What does 4.6 years mean? Or more specifically, what does the .6 decimal mean? We are not talking about items published up through the first 60% of whatever year (i.e., approximately August 7). An explanation of the calculation below.
Items counted in the Cited Half-life calculation are not papers themselves, but rather cites to those papers. If a paper was published in year X and got 5 cites during the JCR year, then the tally for year X goes up by 5 (once for each cite) – it does not merely go up by 1 (for the paper).
All the citations earned by Journal X (citing year = JCR year) to any year are essentially lined up in order of the cited item publication year. This body of citations is then split in half. The “location” of this split is the Cited Half-Life.
It will often be the case, when this happens, that on whatever year the split falls (e.g., 2011)—that year will be represented on both sides of the split. This will result in a cited half-life with a non-zero decimal. For example, there may be 60 cites to 2011 in the younger half, and 40 cites to 2011 in the older half. In the 2015 JCR this would result in a cited half-life of 4.6 years.
The Cited Half-life provides context for the “shelf life” (how long do they continue to be cited) and "timeliness" (how soon after publication do they begin earning most of the cites that they will ever earn) of items published in a publication.
A low cited half-life suggests citation activity that peaks and drops quickly. A high cited half-life suggests citation activity that peaks and drops more slowly (only peaks after a lag). Neither of these things are good or bad.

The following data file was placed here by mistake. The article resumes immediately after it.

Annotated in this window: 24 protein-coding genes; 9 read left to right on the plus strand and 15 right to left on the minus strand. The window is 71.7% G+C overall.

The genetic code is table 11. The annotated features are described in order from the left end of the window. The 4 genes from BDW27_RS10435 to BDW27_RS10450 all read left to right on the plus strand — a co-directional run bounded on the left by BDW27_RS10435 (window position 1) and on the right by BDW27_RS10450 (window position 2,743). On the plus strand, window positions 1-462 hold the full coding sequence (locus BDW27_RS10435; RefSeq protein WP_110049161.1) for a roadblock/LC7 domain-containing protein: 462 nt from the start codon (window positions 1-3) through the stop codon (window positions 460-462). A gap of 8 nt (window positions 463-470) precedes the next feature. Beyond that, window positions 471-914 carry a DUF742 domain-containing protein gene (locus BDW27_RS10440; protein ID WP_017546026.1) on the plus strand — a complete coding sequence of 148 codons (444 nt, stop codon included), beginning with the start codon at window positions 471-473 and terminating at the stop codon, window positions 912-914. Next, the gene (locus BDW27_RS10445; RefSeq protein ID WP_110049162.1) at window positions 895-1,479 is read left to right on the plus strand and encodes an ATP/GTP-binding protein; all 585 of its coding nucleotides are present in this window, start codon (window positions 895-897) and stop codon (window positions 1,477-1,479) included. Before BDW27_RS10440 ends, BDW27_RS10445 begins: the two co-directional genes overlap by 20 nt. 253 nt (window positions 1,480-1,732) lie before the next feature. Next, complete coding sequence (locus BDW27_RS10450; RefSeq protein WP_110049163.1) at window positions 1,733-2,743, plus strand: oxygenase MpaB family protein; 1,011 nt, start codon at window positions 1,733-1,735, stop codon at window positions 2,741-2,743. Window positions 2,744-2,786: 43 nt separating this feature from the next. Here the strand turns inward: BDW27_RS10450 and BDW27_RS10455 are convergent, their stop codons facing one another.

A journal will not receive a Cited Half-Life if it has earned fewer than 100 citations during the JCR year.
The Article Influence determines the average influence of a journal's articles over the first five years after publication. It is calculated by multiplying the Eigenfactor by 0.01 and dividing by the number of articles in the journal, normalized as a fraction of all articles in all publications. This measure is roughly analogous to the 5-Year Journal Impact Factor in that it is a ratio of a journal’s citation influence to the size of the journal’s article contribution over a period of five years.
The equation is as follows: where X = 5-year Journal Article Count divided by the 5-year Article Count from All Journals.
The mean Article Influence for each article is 1.00. A score greater than 1.00 indicates that e
The Immediacy Index is the average number of times an article is cited in the year it is published.
- The journal Immediacy Index indicates how quickly articles in a journal are cited.
- The aggregate Immediacy Index indicates how quickly articles in a subject category are cited.
The Immediacy Index is calculated by dividing the number of citations to articles published in a given year by the number of articles published in that year.
Because it is a per-article average, the Immediacy Index tends to discount the advantage of large journals over small ones. However, frequently issued journals may have an advantage because an article published early in the year has a better chance of being cited than one published later in the year. Many publications that publish infrequently or late in the year have low Immediacy Indexes.